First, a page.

The Folding Knife treated the same themes at a more impersonal, state politics level, but here everything is close and personal with no quarter given. The dark humor and superb style of the author are on display continually through the novel, while the twists, turns, jaw dropping moments characteristic of a KJ Parker novel materialize often, sometimes in ways familiar from other novels though with enough of a change to read anew, sometimes in ways that confounded my expectations as a "veteran" KJ Parker reader.

We also have the occasion to meet a remarkable set of characters including a mainland aristo cousin of the met'Ocs who is on a "temporary" trip to avoid trial for "sort-of murdering" her husband as she charmingly puts it to Gig, all for his or at least his family's own good by the way, though understandably said family does not quite see it that way, a shopkeeper who finds himself in charge of more than his store and tries to "do good", an elderly native who is quite weird to say the least and a girl shipped from Home to her uncles on the Island and who dreams to become a doctor in a staunch patriarchal society, though the always enigmatic Gignomai, the good natured Furio and the other two met'Oc brothers are center stage throughout.

While in The Folding Knife, "the knife" was clear from page one though of course its true significance had to wait a little to be uncovered, here "the hammer" is more ambiguous since there are a bunch of them, literal in several incarnations - usual hammer for nails, huge hammer in a forge, hammer of a gun - and figurative that play important roles...

As a big fan of the author's work, I had the highest expectations for The Hammer (A++ and provisional top novel of 2011) and they were surpassed because in addition to the usual great stuff I expected and got - characters, memorable moments, prose style, twists and turns - the novel has great balance and offers a truly complete and satisfying experience you want to revisit often.
Wednesday, December 29, 2010

Disappointing Novels of 2010 (by Liviu Suciu)

After the previous list of Top 25 + 30 more excellent 2010 Novels, as well as some older titles read in 2010 that impressed me a lot, here comes the list of the 10 most disappointing novels from this year.

There were a lot of books I read or fast-read and I did not care that much for, but in many instances they were books that came with little expectations (middling debut fantasies like Spellwright, Conqueror's Shadow and the like), were sequels to series debuts that I was surprised I enjoyed a lot, so the expectations reversed to the mean so to speak (Prospero in Hell, All That Lives Must Die, Thirteen Years Later, Freedom) or were books where the series weight or lack of caught up with them (Echo, Deceiver, The Hypnotist) as I expected to sooner or later, so I was not that surprised.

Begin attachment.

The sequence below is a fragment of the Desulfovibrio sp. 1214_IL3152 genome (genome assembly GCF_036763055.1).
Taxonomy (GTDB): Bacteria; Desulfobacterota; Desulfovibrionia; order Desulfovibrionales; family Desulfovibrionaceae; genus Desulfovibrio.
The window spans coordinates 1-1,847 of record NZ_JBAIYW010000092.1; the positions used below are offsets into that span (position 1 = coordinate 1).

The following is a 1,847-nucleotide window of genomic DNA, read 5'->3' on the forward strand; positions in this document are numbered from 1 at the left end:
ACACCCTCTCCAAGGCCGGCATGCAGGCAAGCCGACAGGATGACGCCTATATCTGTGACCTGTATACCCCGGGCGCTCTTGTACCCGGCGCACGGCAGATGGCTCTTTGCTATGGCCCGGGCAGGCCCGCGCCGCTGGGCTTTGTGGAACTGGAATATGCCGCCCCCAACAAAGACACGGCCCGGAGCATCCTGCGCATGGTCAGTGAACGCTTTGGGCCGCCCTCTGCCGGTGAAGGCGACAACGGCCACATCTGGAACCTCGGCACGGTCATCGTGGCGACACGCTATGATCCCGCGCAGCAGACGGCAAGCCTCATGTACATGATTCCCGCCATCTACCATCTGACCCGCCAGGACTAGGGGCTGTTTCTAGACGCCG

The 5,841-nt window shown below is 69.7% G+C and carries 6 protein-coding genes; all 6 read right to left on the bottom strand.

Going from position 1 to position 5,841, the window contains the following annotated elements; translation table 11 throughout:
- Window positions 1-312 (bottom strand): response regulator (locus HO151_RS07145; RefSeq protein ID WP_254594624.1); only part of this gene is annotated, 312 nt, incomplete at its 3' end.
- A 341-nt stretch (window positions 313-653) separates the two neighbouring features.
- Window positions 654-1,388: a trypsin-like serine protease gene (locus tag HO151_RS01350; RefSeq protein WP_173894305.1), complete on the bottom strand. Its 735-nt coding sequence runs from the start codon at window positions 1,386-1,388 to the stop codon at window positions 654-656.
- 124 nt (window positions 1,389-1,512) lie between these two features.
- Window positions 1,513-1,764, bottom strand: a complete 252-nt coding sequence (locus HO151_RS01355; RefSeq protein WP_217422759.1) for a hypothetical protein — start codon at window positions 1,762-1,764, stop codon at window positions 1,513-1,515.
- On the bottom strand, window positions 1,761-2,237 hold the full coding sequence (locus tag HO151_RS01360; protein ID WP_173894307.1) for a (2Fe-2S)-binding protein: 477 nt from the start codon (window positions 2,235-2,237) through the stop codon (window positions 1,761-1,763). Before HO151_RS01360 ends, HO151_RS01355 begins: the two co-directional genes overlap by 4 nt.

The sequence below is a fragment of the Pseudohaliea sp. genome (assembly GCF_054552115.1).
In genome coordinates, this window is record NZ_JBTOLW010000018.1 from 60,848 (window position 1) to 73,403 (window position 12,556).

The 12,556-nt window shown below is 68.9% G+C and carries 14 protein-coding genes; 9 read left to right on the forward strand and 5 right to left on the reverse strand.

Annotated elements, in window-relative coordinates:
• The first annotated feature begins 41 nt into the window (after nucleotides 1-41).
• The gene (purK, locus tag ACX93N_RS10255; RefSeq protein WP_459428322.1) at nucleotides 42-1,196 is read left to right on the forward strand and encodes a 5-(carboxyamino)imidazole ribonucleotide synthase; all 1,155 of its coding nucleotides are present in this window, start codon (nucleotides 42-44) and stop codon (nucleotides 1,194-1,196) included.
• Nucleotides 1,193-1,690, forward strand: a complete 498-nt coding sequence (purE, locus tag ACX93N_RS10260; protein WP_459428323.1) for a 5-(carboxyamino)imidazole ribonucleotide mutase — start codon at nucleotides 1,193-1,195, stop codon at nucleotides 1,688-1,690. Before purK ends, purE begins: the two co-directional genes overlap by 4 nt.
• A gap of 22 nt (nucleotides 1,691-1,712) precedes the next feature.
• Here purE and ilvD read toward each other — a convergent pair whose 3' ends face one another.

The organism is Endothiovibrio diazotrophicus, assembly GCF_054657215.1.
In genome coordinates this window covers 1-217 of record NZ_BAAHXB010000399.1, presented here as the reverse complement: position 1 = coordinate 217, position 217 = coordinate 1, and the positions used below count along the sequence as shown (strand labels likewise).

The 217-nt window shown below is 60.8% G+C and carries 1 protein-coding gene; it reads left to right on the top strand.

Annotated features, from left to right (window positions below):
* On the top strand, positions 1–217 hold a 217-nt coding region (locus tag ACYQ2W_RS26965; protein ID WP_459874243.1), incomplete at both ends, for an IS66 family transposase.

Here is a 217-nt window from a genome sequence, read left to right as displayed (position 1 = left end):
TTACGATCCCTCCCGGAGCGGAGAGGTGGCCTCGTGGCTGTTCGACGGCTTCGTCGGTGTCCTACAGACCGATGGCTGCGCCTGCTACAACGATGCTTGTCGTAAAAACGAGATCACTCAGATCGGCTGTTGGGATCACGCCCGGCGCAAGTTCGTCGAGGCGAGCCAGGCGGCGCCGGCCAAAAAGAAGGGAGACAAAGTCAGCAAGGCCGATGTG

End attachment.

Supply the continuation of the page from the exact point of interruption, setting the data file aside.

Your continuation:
The above on the other hand were almost all potential candidates for top-ten novels of mine based on previous experience with the author's work, content, vibe or hype ("the best debut" since, well you know the spiel) and they all did not work that well for me though in degrees, since despite all I still enjoyed Michael Flynn's Up Jim River but far from the superb The January Dancer since the combination of archaic language and Vancian travelogue on strange worlds degenerated into farce quite a few times, Alastair Reynolds' Terminal World is still better than most sf out there despite being essentially a combination of two books without almost any relation between them - each could have been magnificent on its own but together they are a jumble - and Adam Roberts is still mostly entertaining despite committing the sin he railed against Greg Egan in his (in)famous review of Incandescence, but with lit-grad musings that would be quite appropriate in a discussion after a drink or two and which otherwise take down New Model Army badly, rather than with the "too much science" of Incandescence...

Both Absorption and The Orphaned Worlds suffer from too much ambition in too little pages, trying to be epics with tons of threads in 3-400 pages and both fail as incoherent, though I plan to read the sequel to Absorption hoping that there will be a better balance.

Engineman wears its age badly and is annoyingly parochial to boot (the 2010 edition is a revised and expanded version of the 1990's original), while The Dervish House's world building is a tourist postcard one showing the author's lack of understanding of Turkish culture.

The Horns of Ruin is a comic book novelization with a ridiculous straight-faced earnestness and lacking the humor that make such palatable even in small doses for me, while C is the epitome of pretentious drivel that made me eschew a lot of what passes for "literary" for so long - though once in a while it's good to be reminded why sff is still the most interesting and relevant literature of our age and C is a good such reminder.